Usury and Unconscionable Interest Rates

With the suspension of the Usury Law and the removal of interest ceilings, the parties are generally free to stipulate the interest rates to be imposed on monetary obligations. As a rule, the interest rate agreed by the creditor and the debtor is binding upon them. This rule, however, is not absolute.

In a recent case, the SC again dealt with the validity of interest agreed by the parties, stating that:

Stipulated interest rates are illegal if they are unconscionable and the Court is allowed to temper interest rates when necessary. In exercising this vested power to determine what is iniquitous and unconscionable, the Court must consider the circumstances of each case. What may be iniquitous and unconscionable in one case, may be just in another.

In that case, the SC reduced the interest rate from 18% to 12% per annum, noting, among others, that the amount involved has ballooned to an outrageous amount four times the principal debt.

Indeed, there is no hard and fast rule to determne the reasonableness of interest rates. Stipulated interest rates of 21%, 23% and 24% per annum had been sustained in certain cases.

On the other hand, there are plenty of cases when the SC equitably reduced the stipulated interest rates; for instance, from 18% to 10% per annum. The SC also voided the stipulated interest of 5.5% per month (or 66% per annum), for being “excessive, iniquitous, unconscionable and exorbitant, hence, contrary to morals (“contra bonos mores”), if not against the law”. The same is true with cases involving 36% per annum, 6% per month (or 72% per annum), and 10% and 8% per month. In these instances, the SC imposed the legal interest of 12%.

Just to be clear, “legal interest” doesn’t mean that anything beyond 12% is “illegal”. It simply means that in a loan or forbearance of money, the interest due should be that stipulated in writing, and in the absence thereof, the rate shall be 12% per annum.


Sources: Trade & Investment Development Corporation of the Philippines vs. Roblett Industrial Construction Corporation (G.R. No. 139290, 9 May 2006); Development Bank of the Philippines vs. Court of Appeal; Garcia vs. Court of Appeals; Medel vs. Court of Appeals; Security Bank and Trust Company vs. RTC Makati; Spouses Solangon vs. Salazar; Cuaton vs. Salud; Ruiz vs. CA; Eastern Shipping vs. Court of Appeals, G.R. No. 97412 July 12, 1994.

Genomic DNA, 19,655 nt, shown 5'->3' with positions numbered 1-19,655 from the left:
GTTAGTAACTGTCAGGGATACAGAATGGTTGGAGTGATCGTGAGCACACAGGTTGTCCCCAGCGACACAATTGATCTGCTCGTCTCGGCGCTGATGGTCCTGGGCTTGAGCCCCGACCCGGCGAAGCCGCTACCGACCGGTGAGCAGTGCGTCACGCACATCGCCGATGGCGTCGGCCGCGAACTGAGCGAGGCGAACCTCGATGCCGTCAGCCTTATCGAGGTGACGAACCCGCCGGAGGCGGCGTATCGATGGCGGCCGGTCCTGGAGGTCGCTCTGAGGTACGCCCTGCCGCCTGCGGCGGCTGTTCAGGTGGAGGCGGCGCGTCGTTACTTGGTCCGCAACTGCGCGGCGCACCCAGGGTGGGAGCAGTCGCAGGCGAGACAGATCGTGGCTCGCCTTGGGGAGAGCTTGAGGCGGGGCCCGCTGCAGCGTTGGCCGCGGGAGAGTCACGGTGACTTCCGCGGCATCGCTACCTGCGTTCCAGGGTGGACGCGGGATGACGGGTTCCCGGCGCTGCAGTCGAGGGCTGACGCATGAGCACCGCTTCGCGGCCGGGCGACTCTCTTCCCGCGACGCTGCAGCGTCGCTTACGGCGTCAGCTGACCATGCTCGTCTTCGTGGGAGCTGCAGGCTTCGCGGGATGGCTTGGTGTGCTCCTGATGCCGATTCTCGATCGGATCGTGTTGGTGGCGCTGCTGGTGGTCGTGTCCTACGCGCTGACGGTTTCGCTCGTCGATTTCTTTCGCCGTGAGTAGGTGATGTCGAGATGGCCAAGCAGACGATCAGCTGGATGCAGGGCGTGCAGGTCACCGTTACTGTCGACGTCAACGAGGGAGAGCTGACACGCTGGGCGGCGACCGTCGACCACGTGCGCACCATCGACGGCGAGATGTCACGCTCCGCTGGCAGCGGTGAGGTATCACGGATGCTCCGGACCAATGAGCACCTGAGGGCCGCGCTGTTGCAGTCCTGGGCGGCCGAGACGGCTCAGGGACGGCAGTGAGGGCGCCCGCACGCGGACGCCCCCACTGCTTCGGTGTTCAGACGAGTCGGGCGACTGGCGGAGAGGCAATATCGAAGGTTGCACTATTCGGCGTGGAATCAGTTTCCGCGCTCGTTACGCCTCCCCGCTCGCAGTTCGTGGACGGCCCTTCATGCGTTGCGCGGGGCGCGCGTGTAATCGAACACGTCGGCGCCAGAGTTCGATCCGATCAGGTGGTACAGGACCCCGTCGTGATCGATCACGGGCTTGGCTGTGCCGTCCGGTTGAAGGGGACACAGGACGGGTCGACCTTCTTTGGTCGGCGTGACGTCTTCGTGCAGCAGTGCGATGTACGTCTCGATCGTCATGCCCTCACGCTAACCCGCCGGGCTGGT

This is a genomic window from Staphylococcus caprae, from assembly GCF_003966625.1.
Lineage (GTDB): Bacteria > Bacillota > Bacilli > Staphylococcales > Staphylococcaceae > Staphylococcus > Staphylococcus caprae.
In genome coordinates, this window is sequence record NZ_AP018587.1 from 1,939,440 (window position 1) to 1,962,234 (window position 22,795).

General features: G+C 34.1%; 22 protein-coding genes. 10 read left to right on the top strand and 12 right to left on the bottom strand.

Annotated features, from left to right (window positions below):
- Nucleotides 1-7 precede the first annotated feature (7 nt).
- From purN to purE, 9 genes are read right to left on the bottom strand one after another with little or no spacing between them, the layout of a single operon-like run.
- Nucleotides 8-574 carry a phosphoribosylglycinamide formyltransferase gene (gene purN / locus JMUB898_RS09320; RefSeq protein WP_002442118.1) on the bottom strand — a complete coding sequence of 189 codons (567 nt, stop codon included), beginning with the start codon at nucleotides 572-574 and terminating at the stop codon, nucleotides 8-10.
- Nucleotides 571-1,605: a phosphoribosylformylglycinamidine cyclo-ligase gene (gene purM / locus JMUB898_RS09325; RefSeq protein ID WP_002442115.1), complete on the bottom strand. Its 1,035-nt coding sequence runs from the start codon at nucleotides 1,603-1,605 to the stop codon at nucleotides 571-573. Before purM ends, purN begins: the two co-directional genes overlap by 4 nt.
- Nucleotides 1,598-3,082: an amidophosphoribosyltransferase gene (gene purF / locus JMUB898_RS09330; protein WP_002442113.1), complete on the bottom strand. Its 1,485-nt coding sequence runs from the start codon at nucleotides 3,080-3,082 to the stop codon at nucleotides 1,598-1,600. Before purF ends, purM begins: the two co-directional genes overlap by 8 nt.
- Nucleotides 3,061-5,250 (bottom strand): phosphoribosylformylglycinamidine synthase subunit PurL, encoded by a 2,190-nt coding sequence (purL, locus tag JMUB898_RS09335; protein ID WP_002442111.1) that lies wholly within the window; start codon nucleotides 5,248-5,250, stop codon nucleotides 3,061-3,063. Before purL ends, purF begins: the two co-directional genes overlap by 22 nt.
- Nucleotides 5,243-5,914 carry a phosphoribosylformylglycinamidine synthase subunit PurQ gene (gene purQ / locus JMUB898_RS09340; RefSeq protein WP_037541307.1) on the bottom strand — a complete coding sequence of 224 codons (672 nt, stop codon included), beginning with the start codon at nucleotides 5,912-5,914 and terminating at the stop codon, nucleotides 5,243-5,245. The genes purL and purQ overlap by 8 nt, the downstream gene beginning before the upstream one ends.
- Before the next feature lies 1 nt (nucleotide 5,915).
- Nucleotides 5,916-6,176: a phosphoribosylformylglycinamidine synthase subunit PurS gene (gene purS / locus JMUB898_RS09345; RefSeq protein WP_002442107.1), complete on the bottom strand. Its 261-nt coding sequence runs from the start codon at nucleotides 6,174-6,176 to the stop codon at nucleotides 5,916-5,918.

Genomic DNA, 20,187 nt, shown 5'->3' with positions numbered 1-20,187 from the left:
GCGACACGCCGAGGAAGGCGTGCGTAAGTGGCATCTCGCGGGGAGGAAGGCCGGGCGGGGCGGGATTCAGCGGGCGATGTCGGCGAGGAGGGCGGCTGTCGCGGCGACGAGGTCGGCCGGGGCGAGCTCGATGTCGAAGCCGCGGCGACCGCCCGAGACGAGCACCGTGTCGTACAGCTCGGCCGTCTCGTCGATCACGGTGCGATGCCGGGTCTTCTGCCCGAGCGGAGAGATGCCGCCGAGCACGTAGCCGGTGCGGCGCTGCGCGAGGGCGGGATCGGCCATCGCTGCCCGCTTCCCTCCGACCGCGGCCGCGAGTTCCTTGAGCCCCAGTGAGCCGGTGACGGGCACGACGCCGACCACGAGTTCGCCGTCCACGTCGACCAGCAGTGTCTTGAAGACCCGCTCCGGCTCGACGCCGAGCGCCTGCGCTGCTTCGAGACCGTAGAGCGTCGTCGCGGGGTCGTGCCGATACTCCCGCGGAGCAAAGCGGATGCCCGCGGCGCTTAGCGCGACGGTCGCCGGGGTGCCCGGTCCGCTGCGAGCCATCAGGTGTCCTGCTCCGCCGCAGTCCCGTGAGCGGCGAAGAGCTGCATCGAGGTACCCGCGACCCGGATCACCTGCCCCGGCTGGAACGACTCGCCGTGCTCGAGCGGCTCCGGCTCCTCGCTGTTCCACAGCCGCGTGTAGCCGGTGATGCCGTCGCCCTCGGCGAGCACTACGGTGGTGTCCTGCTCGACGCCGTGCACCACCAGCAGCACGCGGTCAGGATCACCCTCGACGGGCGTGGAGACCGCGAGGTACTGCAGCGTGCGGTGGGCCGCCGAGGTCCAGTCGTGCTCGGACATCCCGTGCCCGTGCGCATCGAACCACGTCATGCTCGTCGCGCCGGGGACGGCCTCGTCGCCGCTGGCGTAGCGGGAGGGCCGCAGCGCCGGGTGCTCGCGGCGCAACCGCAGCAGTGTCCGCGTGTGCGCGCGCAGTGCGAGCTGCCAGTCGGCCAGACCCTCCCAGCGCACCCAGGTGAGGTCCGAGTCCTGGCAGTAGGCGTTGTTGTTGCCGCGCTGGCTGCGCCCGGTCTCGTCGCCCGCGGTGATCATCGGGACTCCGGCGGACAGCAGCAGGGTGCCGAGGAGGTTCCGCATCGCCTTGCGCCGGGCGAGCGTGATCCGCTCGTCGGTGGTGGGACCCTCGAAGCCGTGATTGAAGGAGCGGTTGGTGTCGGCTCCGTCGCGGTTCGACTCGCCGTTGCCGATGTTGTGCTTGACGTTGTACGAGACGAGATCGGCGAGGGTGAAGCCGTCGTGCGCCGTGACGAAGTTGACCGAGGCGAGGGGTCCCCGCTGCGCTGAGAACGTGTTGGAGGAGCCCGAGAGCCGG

41 thoughts on “Usury and Unconscionable Interest Rates

  1. Ryan

    Dear Atty.,

    I’m a government employee. I would like to be enlightened if the 30 percent per annum is still legal because this is the rate that the money lender charges me. Also, they do not issue any official receipt every time payment is made through my ATM card used as a collateral for my loan. I hope you can give me an advice regarding this issue becuase this may not only be useful for me but also for the others. Thank you so much.

  2. Don

    My partner and I bought a laptop via staggered pay option amounting to PHP 19000 payable in 1 year. We were able to pay 7 months but she got laid off and withmy smallsalary we couldn’t continue with our payment. Our last balance was only PHP 9445. Unfortunately, until now, she has not secured a job. We recently got a call that she has a bench warrant fornon payment, when we contacted the collection agency, they say that we need to pay 39000. We can’t pay 9445, how can we pay 39000? What options do we have to avoid court appearance or possible imprisonment? We have a child who can’t afford to lose a mother just because of a lousy laptop.


    BSP MB Circular No. 799, Series 2013 – when there is no stipulated interest in a contract of loan, the legal interest shall be 6%

    G.R. No. 211228 November 12, 2014

    “x x x.

    As to the correct rate of imposable interest, the petitioners argue that only 6% and not 12% is mandated pursuant to the ruling in Nacar.

    Nacaris instructive anent the rate ofinterest imposable upon the total adjudged monetary award, viz:

    [T]he Bangko Sentral ng Pilipinas Monetary Board (BSP-MB), in its Resolution No. 796 dated May 16, 2013, approved the amendment of Section 240 of Circular No. 905, Series of 1982 and, accordingly, issued Circular No. 799,41 Series of 2013, effective July 1, 2013, the pertinent portion of which reads:

    The Monetary Board, in its Resolution No. 796 dated 16 May 2013, approved the following revisions governing the rate of interest in the absence of stipulation in loan contracts, thereby amending Section 2 of Circular No. 905, Series of 1982:

    Section 1. The rate of interest for the loan or for bearance of any money, goods or credits and the rate allowed in judgments, in the absence of an express contract as to such rate of interest, shall be six percent (6%) per annum.

    Section 2. In view of the above, Subsection X305.1 of the Manual of Regulations for Banks and Sections 4305Q.1, 4305S.3 and 4303P.1 of the Manual of Regulations for Non-Bank Financial Institutions are hereby amended accordingly.

  4. Emily

    May loan po ako with a principal amount of P30k. Agreement is for 6 months. I already paid 20k and i was told remaining balance is 21k. And also interest is daily. Is this legally acceptable? Loan is exceeding 6 months not yet 7 mos.


    Dear atty,

    Ako po ay nagkautang last 2014 worth 100k nagbigay ako ng cheke pero walang date. Binigyan ako pero less na ang 20% interest. Binabayaran ko po sya hanggang ngayon KC nahirapan na po ako bayaran sya taong 2015. Ang nabayad ko na po ay mahigit 300 k plus na pero sabi nya nasa 70k pa ang utang ko. Gusto ko na matapos ito my mga resibo ako g ayment ko na IBA KC SA Palawan ko pinapadala para sa pangalan nya. Ngayon patuloy pa rin pananakot nya.


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